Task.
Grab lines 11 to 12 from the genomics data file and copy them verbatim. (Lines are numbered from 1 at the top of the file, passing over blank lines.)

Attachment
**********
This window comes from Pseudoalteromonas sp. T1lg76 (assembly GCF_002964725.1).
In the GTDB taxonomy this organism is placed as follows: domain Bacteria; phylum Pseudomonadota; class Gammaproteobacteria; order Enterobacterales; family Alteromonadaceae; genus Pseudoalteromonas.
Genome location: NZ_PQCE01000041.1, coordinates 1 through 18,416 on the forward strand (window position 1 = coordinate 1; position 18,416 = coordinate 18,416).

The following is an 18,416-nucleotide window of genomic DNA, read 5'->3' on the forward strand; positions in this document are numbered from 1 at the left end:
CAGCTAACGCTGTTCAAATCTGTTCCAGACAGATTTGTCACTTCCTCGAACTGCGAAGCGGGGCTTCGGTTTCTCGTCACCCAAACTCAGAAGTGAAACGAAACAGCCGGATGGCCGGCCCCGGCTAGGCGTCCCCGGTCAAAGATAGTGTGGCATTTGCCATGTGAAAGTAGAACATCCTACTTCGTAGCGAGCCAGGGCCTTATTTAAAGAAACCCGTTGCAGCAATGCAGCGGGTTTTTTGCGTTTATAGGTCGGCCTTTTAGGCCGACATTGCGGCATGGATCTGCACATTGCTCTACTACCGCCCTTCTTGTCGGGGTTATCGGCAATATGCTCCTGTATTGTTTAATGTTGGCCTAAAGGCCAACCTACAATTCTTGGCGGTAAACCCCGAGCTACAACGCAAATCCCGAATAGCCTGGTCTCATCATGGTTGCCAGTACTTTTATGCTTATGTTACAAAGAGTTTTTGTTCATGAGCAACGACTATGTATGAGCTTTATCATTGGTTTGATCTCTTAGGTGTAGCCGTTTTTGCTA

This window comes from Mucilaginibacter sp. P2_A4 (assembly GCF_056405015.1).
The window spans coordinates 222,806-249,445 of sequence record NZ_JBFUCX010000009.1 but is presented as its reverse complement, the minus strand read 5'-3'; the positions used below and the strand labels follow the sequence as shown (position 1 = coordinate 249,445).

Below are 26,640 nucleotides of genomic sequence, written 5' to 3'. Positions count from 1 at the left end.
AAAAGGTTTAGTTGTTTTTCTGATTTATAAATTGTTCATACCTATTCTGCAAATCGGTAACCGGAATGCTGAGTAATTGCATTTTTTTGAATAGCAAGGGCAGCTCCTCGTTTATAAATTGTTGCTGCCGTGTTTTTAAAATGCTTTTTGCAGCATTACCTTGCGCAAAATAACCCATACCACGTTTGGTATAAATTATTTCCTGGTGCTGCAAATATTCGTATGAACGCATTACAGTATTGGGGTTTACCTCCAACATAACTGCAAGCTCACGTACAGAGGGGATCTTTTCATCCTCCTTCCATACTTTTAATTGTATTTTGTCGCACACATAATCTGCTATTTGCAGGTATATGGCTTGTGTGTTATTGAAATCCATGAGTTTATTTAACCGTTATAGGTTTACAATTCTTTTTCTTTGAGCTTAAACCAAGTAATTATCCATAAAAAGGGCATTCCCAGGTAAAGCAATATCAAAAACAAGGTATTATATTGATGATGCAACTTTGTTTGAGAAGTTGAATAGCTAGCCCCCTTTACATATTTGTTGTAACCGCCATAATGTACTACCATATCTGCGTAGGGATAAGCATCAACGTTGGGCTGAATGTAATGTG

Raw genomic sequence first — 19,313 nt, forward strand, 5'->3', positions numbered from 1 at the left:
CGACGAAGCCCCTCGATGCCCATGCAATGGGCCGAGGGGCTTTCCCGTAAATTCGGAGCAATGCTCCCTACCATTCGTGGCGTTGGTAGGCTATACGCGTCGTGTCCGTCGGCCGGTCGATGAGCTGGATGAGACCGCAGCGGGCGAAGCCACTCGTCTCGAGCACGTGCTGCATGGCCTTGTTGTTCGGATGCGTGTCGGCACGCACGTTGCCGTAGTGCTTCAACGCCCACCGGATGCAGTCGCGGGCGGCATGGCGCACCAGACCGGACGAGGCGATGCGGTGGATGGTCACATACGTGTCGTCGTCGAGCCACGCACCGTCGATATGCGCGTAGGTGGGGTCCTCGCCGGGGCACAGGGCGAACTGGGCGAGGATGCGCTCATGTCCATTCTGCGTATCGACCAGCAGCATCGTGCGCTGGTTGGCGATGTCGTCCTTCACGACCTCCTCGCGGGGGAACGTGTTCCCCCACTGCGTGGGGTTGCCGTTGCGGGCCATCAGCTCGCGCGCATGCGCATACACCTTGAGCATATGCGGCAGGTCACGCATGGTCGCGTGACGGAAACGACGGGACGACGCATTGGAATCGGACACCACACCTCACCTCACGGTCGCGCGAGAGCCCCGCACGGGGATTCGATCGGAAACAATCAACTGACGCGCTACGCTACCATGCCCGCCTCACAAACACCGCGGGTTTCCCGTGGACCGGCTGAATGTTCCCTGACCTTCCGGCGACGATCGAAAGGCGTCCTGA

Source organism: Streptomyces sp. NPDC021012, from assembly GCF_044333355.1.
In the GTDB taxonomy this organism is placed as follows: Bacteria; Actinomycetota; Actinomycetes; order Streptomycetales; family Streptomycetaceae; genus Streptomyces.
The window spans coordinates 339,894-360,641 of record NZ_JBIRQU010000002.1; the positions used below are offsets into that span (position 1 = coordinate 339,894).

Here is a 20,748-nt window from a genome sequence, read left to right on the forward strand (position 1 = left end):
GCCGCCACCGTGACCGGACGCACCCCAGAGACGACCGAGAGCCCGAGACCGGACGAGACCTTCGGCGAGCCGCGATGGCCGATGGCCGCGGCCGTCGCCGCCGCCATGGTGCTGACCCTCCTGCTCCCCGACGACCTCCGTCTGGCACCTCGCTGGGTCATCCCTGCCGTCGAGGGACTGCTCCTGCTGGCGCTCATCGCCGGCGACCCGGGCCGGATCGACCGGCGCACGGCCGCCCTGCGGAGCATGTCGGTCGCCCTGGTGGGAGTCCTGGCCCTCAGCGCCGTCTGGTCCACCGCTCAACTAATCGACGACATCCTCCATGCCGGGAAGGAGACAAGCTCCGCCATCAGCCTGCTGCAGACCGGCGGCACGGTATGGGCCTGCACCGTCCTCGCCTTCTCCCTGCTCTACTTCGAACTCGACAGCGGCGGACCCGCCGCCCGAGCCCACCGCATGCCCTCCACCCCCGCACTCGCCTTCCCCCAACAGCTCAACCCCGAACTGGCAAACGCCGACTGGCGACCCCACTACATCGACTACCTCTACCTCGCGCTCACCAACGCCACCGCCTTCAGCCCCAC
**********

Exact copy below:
CGACGAAGCCCCTCGATGCCCATGCAATGGGCCGAGGGGCTTTCCCGTAAATTCGGAGCAATGCTCCCTACCATTCGTGGCGTTGGTAGGCTATACGCGTCGTGTCCGTCGGCCGGTCGATGAGCTGGATGAGACCGCAGCGGGCGAAGCCACTCGTCTCGAGCACGTGCTGCATGGCCTTGTTGTTCGGATGCGTGTCGGCACGCACGTTGCCGTAGTGCTTCAACGCCCACCGGATGCAGTCGCGGGCGGCATGGCGCACCAGACCGGACGAGGCGATGCGGTGGATGGTCACATACGTGTCGTCGTCGAGCCACGCACCGTCGATATGCGCGTAGGTGGGGTCCTCGCCGGGGCACAGGGCGAACTGGGCGAGGATGCGCTCATGTCCATTCTGCGTATCGACCAGCAGCATCGTGCGCTGGTTGGCGATGTCGTCCTTCACGACCTCCTCGCGGGGGAACGTGTTCCCCCACTGCGTGGGGTTGCCGTTGCGGGCCATCAGCTCGCGCGCATGCGCATACACCTTGAGCATATGCGGCAGGTCACGCATGGTCGCGTGACGGAAACGACGGGACGACGCATTGGAATCGGACACCACACCTCACCTCACGGTCGCGCGAGAGCCCCGCACGGGGATTCGATCGGAAACAATCAACTGACGCGCTACGCTACCATGCCCGCCTCACAAACACCGCGGGTTTCCCGTGGACCGGCTGAATGTTCCCTGACCTTCCGGCGACGATCGAAAGGCGTCCTGA

Source organism: Streptomyces sp. NPDC021012, from assembly GCF_044333355.1.